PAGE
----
More than ever, practitioners are treating patients with mental health conditions in their clinics, and while sometimes all these individuals need is someone to listen and give them some gentle but objective feedback, increasingly practitioners are seeing patients who are really struggling.
And some have been prescribed medications that may not be helping at all. We asked Dr Philip Rouchotas ND to share his best practices in treating mental health drawing from his experience of over seventeen years.
Pandemic & Mental Health
Mental health issues were considered an epidemic prior to the onset of this pandemic and there are certainly heightened concerns since its onset. That applies across a broad spectrum of concerns we commonly associate with mental health. Individuals whose disorder was pretty well managed before this hit are seeing significantly heightened symptoms.
Intake & Assessment
It's critically important to quantify mental health symptoms when we first see people by conducting an in-depth mental health intake assessment. It is strongly recommended to roll out the Standardized Intake Questionnaires.
These include the Hamilton Depression Rating Scale, the Hamilton Anxiety Index, the Beck Depression Rating Scale, the Beck Anxiety index, and the Pittsburgh Sleep Quality Scale.
At each visit get patients to numerically quantify their symptoms since their last visit. When compared to the baseline at their first visit, you can demonstrate that the new therapies you’ve recommended are actually working. This simple technique empowers and inspires your patient that they are on the road to recovery.
Interactions between treatments certainly exist, and it's critically important to be aware of them, as lack of awareness can lead to significant harm. Prescribe nutritional supplements as part of the treatment strategy, including fish oil, vitamin D, B complex or melatonin. These products are clearly established and do not have concerns regarding interactions. Melatonin is safe to combine even with sedatives or sleep aids.
For very severe depression, SSRIs offer relief. Yet we're continuing to increase the number of prescriptions for mild to moderate depression. And it's quite clear that for mild to moderate depression, SSRIs don't really do much at all.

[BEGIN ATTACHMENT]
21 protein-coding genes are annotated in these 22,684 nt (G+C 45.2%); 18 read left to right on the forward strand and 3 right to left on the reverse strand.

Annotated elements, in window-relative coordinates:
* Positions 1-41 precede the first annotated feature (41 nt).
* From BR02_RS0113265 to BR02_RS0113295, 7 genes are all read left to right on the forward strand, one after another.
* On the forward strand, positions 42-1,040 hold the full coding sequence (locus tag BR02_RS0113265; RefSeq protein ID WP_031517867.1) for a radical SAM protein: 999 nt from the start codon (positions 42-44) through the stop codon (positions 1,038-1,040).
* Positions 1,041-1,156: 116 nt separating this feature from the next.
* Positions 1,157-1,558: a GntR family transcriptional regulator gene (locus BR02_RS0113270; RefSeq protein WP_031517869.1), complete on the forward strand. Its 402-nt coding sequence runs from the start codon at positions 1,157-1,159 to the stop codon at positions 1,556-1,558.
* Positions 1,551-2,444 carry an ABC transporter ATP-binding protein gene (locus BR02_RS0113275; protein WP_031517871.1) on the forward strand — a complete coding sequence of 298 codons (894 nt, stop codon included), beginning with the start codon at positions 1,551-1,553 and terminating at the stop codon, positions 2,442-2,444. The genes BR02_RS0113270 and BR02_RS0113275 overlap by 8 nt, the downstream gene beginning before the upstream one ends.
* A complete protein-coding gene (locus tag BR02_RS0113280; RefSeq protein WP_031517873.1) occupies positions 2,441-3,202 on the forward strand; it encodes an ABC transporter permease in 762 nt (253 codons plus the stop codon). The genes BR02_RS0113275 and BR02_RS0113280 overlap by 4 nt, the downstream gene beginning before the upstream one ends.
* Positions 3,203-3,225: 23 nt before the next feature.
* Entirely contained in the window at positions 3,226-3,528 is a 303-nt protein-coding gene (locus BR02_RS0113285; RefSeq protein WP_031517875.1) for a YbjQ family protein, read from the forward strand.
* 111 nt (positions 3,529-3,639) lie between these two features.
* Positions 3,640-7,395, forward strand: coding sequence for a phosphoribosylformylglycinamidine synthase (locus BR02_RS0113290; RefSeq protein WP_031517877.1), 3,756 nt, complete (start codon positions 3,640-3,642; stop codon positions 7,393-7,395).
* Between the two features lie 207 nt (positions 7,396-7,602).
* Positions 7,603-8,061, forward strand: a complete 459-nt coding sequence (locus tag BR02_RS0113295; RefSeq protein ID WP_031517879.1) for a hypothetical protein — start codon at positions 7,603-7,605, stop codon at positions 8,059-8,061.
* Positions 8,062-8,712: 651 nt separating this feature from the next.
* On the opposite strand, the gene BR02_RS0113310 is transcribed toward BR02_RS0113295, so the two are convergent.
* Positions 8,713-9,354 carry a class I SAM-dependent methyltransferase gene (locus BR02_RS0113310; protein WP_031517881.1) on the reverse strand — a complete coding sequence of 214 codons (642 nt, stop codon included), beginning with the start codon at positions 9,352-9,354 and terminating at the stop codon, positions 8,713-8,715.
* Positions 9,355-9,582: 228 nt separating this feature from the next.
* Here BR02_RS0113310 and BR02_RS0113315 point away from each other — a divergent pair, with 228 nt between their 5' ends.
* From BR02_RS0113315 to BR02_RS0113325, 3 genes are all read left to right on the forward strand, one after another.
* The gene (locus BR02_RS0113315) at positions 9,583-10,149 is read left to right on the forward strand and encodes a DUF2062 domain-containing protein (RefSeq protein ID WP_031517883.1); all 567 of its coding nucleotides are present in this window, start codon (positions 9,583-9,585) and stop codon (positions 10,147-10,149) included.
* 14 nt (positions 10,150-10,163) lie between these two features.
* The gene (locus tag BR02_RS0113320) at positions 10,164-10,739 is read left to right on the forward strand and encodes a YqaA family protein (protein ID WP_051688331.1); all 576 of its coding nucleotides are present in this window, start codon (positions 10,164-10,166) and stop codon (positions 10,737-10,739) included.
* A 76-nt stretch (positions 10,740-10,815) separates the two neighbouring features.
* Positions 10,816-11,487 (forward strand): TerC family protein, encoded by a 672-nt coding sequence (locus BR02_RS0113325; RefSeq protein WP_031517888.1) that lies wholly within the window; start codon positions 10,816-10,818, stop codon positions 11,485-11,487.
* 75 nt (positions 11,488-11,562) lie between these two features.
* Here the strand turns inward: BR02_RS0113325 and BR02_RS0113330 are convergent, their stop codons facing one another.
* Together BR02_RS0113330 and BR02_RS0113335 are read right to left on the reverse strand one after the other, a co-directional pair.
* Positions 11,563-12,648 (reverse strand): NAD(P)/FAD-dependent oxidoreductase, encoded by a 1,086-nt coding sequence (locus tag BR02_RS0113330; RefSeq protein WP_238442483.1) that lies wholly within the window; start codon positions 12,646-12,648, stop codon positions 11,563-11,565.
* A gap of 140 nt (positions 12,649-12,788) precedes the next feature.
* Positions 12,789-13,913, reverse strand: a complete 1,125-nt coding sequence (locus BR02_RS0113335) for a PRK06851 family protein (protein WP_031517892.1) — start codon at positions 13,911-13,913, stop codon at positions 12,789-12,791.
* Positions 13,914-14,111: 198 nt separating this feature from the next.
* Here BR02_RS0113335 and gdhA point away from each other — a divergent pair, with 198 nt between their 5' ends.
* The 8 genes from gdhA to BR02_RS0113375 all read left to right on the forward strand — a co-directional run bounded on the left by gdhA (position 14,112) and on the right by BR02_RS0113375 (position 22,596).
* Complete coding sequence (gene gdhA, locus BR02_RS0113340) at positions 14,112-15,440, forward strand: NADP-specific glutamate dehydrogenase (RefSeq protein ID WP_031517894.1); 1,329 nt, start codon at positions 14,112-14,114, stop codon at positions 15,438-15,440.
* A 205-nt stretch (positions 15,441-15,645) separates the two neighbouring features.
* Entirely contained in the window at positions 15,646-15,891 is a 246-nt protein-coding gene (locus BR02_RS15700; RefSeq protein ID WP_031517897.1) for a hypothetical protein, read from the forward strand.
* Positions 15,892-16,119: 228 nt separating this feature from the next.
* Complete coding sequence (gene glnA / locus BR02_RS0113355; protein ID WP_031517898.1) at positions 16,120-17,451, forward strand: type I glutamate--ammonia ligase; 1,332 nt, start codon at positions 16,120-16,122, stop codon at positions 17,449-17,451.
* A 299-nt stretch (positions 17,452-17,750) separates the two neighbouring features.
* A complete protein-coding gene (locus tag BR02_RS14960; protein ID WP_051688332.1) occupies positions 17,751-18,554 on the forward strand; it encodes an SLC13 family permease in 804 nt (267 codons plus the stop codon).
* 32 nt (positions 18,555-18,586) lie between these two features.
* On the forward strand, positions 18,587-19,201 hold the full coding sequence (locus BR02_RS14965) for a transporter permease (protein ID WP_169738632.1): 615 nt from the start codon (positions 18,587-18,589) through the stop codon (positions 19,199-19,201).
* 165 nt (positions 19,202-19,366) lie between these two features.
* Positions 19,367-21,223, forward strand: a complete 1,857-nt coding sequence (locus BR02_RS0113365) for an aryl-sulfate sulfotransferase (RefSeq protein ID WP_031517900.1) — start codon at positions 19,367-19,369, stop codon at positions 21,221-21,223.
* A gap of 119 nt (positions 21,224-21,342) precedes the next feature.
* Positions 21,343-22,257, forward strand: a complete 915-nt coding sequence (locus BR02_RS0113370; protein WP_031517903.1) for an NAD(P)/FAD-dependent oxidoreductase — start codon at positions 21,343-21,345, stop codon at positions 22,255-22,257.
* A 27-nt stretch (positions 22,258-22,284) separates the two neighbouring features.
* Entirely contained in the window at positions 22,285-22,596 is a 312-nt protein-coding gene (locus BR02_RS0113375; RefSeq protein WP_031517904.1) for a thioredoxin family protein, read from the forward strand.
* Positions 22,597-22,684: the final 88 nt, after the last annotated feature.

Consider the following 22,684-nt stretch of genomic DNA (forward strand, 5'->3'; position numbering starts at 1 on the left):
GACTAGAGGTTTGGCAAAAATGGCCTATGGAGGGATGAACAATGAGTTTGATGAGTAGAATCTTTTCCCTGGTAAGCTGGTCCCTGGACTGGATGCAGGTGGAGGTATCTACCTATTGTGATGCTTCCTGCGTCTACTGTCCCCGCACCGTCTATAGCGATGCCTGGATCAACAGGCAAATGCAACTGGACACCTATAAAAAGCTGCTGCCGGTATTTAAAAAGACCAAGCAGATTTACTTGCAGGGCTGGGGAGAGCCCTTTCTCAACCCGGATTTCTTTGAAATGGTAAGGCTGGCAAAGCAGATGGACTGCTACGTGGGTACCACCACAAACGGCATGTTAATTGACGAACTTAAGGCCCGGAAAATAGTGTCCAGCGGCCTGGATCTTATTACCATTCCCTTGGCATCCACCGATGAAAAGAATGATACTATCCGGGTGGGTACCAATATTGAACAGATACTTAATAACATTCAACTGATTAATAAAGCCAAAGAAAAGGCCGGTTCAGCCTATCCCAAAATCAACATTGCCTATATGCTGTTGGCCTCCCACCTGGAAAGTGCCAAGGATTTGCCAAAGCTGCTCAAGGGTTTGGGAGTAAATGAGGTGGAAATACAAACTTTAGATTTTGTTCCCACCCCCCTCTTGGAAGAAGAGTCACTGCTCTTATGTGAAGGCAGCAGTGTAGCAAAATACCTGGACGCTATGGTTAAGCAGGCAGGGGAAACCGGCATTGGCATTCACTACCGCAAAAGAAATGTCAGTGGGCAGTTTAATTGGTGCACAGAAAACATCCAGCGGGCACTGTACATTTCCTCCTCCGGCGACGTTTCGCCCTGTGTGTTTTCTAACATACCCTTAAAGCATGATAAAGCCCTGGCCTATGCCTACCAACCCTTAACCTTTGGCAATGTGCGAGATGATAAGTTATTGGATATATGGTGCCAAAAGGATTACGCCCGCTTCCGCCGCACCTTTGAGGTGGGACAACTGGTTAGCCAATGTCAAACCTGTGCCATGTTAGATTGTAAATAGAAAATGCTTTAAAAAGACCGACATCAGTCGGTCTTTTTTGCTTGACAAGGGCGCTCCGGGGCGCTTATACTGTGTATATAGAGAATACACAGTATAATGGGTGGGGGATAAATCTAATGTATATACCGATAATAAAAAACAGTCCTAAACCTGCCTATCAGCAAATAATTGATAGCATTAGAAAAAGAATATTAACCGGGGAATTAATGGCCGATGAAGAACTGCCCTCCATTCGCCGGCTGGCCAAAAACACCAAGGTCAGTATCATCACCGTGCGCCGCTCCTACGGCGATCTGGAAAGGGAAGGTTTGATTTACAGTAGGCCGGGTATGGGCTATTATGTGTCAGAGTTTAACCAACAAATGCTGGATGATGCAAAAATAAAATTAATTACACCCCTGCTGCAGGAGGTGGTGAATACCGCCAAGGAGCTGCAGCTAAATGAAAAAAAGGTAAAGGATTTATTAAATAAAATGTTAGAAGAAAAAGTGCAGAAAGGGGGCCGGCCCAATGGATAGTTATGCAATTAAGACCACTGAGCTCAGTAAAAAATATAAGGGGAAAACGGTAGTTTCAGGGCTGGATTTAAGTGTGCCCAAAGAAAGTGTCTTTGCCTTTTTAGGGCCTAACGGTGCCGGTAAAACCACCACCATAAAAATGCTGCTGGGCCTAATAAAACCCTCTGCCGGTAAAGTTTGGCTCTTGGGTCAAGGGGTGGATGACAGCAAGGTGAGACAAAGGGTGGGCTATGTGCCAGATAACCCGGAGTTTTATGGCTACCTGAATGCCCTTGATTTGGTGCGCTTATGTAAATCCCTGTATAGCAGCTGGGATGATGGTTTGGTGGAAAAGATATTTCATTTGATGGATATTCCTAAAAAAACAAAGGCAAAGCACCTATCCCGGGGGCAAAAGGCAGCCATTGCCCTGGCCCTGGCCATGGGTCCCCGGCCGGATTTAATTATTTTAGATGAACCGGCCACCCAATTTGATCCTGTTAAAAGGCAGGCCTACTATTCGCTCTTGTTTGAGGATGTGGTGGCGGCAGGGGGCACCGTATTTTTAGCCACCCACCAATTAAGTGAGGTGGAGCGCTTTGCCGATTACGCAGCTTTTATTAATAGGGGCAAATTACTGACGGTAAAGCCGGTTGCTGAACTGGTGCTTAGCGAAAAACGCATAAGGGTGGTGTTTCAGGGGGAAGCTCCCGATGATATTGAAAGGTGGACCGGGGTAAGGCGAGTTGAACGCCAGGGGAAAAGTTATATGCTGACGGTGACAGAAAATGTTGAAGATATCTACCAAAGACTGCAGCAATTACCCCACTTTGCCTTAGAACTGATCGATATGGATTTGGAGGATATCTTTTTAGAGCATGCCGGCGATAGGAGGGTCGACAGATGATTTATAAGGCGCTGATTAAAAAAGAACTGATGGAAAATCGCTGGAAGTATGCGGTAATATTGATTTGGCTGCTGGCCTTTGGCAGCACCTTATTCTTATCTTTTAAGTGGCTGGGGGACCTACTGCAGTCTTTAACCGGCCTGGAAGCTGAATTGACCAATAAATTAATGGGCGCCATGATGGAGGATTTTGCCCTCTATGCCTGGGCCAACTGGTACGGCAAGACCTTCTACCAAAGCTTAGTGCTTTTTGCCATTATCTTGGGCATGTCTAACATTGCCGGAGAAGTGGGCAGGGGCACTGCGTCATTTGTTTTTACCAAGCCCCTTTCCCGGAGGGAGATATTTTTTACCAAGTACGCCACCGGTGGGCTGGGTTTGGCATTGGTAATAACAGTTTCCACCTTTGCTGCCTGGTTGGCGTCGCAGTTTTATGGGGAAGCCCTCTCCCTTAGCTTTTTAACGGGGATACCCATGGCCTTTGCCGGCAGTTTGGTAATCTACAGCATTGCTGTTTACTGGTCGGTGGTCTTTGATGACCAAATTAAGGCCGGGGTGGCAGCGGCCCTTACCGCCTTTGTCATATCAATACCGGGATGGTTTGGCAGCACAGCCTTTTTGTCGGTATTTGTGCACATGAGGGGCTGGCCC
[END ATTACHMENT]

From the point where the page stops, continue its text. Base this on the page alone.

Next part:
This has been reported in many, many resources, including the Journal of the American Medical Association. So patients experience a very unpleasant list of side effects for minimal to no efficacy. The conversation about side effects is just not happening on the front line.
Three Herb Combination
Our go-to treatment for most mental health issues includes high EPA fish oil, vitamin D plus a three herb combination of St John’s Wort, Valerian and Passion Flower, in a specific dosage. This achieves really profound outcomes for our patients.
If you roll that strategy out in your practice, including a really thorough, quantified intake, the outcomes you’ll achieve for patients' mental health will be really powerful. And you're going to help a lot of people who are presently so fed up with SSRIs.
“What I consider the absolute most critical step because it took us years to figure it out, is a combination of three herbs including St. John's Wort, Valerian and Passionflower. The doses are modest. I do not know what the magic is, but once we started rolling out that three herb combination, it really radically changed the types of outcomes we were obtaining for our patients”.
- Dr Philip Rouchotas ND
For potential prescription interactions, St. John's Wort draws a lot of red flags. But certain preparations of St. John's Wort are indeed safe to combine with a broad spectrum of prescriptions. That initially shocks a lot of integrative health care providers. Still, if you look at the evidence, St. John's Wort is indeed safe in some preparations.
More than ever, practitioners are treating patients with depression, anxiety and other mental health conditions in their clinics, and while sometimes all these individuals really need is someone to listen and give them some gentle but objective feedback, increasingly practitioners are seeing patients who are really struggling. And some have been prescribed medications that may not be helping at all.
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This video is intended for licensed or registered health professionals and students of health professions only. These statements have not been evaluated by the Food and Drug Administration. Information contained in these programs is not intended to diagnose, treat, cure or prevent any disease.